A Shiny, Unused Heart by J.A. Tyler (A Review by David Atkinson)

Black Coffee Press

110 pgs, $12.95

I could start out this review by telling you what A Shiny, Unused Heart by J.A. Tyler is about.  Perhaps I would mention that the book is the story of a man who learns he is going to be a father and then cracks.  I think that would certainly be accurate. However, I don’t think a description in that vein would do the book justice.  Merely detailing the narrative subject seems inadequate for conveying any real sense for what it feels like to read this book.

What I mean by this is that the actual narrative subject seems to be such a small portion of what reading A Shiny, Unused Heart actually entails.  It is true that the main character learns his wife is pregnant and then mentally loses it.  After all, one passage reads:

Yesterday, she said I am pregnant.  And he couldn’t respond, exclamation point face, question mark eyebrows, comma curve lip.  She couldn’t stop smiling, yesterday, and he couldn’t do anything except the constant winking at a whiskey bottle, inexcusable and ill, transparent.

However, this passage, as well as the rest of the book, is much more than the information contained therein.  The story is so more than just the story.

From the above quote, it should be evident that the reader is within this character’s mind.  The prose is his thoughts.  Further, these are his thoughts as he thinks them contrasted with how he would recite them, rehearsed, to some hypothetical person in his head.  Consider this passage:

And the back of his mind moved forwards, dissident.  Thoughts pestered back again by the tips of bayonets, the hang of straight gallows, crows strung feet-wise from barbed wire, unflapping wings.  Seeing himself smoking, burning in the rain, dead leaves and no shining.  No bursts of yellow, instead cement and tracks and rivulets and rivers, final places.  Him, knowing, I will, I will, I will.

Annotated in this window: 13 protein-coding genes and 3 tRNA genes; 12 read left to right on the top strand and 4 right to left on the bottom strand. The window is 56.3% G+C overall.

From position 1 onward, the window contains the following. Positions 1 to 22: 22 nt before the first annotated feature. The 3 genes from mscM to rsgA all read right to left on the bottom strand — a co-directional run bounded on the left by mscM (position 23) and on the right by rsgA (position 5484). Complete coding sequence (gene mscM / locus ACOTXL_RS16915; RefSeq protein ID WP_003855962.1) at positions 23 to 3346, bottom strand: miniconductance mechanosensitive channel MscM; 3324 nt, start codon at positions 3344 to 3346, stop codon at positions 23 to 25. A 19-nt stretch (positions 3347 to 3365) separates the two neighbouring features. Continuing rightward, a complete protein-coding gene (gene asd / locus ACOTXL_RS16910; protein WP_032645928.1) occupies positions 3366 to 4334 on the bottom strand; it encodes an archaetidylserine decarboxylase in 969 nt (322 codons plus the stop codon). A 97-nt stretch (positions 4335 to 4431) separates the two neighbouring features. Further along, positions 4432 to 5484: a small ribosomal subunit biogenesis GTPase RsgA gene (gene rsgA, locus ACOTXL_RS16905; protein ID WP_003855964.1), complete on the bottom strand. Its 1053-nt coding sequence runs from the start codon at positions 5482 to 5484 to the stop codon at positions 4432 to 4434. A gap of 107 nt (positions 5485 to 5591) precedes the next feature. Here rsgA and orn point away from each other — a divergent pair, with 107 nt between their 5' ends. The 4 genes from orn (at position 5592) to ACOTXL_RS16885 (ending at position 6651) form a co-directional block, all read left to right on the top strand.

I typically hesitate to use the term “stream of consciousness” because I rarely feel that I have a grip on what it means, and even more rarely, feel that someone else will understand what I mean, but A Shiny, Unused Heart appears to me to fit.

Falling somewhere between the omniscient narrator explanation of character’s mental states of Virginia Woolf and the almost completely unstructured and incomprehensible outpourings of James Joyce’s characters, the reader can understand what Tyler’s protagonist is thinking but is nowhere near distant enough for even the minor amount of reflection and disassociation from feeling inherent in arranging thoughts for explanation.  As a result of the psychic distance level at which Tyler puts the reader in the protagonist’s head, the reader can follow the line of thought but finds the line is still non-linear, poetic, and filled with emotionally-charged images.  The effect is similar to one the protagonist himself experiences in the passage:

Because on the way down, jumping as he did, things were flashing one, two, three, four in his head.  The movie of him, playing, burning with the heat and reel.  Reeling.  Flutters of photographs, dropping down, leaflets, impetus dwindling until gone, this the last time he would remember, see, watch, linger.

Because the reader experiences these formed (but not yet completely organized) thoughts of the protagonist, the reader effectively thinks along with him.  The reader vicariously lives this portion of the protagonist’s life in a way that seems much more real than most stories.  Reading A Shiny, Unused Heart is not just listening to the story of this man, it is experiencing it.

And the experience is moving, if frequently not completely pleasant.  I do not mean that the book is not enjoyable, but that these leaping and powerful images and emotions are often dark places.  After all, this is a man breaking, not taking a nice stroll in the park.  Pleasantness would actually be a bit odd.  There is, just by way of one example, the passage that reads:

Inside the noise he heard people talking, the beating of a heart, crowds shouting, screaming.  He couldn’t understand.  He heard his entire body as a mob exploding, a strain of virus, a disease, a speck of toxin.  He heard toppling from inside, the crashing sounds of crumpling bones, steady and monotonous.  Inside of it a million voices telling him insipid and grotesque things, how he was going to die, how he was going to fail, how he was going to cease.  And her eyes were closed as she listened.  Him, staring at a picture on the wall, a watercolor of ducks on a lake.

Hence, this experiencing is why I conclude that merely describing the narrative events of the book is so inadequate for getting a real feel of A Shiny, Unused Heart.  I don’t mean to suggest that these are not important, or even that they are not interesting and entertaining.  What I mean to suggest is that reciting the basic facts and happenstances of the book fall short of the experiencing of this man’s crisis that the book itself conveys.  Anything less is just less.

The only way to get the experience is to read the book, so that is what I would recommend doing.